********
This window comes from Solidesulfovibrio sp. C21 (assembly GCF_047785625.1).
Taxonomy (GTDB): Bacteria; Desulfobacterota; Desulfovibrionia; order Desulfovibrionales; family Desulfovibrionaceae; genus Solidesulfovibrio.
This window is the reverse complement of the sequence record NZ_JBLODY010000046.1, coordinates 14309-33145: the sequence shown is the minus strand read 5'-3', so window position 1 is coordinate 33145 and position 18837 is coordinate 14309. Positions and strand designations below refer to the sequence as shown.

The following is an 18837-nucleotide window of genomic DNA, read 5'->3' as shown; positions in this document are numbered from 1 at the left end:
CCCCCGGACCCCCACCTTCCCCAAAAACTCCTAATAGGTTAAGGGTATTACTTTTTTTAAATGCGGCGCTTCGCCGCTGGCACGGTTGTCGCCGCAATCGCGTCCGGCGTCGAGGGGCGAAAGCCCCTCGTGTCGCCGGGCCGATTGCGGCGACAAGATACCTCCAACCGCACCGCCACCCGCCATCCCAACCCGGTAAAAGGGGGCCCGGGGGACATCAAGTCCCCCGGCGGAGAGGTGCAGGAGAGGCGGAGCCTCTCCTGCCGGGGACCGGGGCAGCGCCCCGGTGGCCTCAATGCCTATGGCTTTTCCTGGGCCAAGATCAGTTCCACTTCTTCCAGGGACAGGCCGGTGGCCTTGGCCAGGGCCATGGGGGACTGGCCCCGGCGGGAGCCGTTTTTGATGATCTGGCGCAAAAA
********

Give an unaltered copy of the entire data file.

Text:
This window comes from Solidesulfovibrio sp. C21 (assembly GCF_047785625.1).
Taxonomy (GTDB): Bacteria; Desulfobacterota; Desulfovibrionia; order Desulfovibrionales; family Desulfovibrionaceae; genus Solidesulfovibrio.
This window is the reverse complement of the sequence record NZ_JBLODY010000046.1, coordinates 14309-33145: the sequence shown is the minus strand read 5'-3', so window position 1 is coordinate 33145 and position 18837 is coordinate 14309. Positions and strand designations below refer to the sequence as shown.

The following is an 18837-nucleotide window of genomic DNA, read 5'->3' as shown; positions in this document are numbered from 1 at the left end:
CCCCCGGACCCCCACCTTCCCCAAAAACTCCTAATAGGTTAAGGGTATTACTTTTTTTAAATGCGGCGCTTCGCCGCTGGCACGGTTGTCGCCGCAATCGCGTCCGGCGTCGAGGGGCGAAAGCCCCTCGTGTCGCCGGGCCGATTGCGGCGACAAGATACCTCCAACCGCACCGCCACCCGCCATCCCAACCCGGTAAAAGGGGGCCCGGGGGACATCAAGTCCCCCGGCGGAGAGGTGCAGGAGAGGCGGAGCCTCTCCTGCCGGGGACCGGGGCAGCGCCCCGGTGGCCTCAATGCCTATGGCTTTTCCTGGGCCAAGATCAGTTCCACTTCTTCCAGGGACAGGCCGGTGGCCTTGGCCAGGGCCATGGGGGACTGGCCCCGGCGGGAGCCGTTTTTGATGATCTGGCGCAAAAA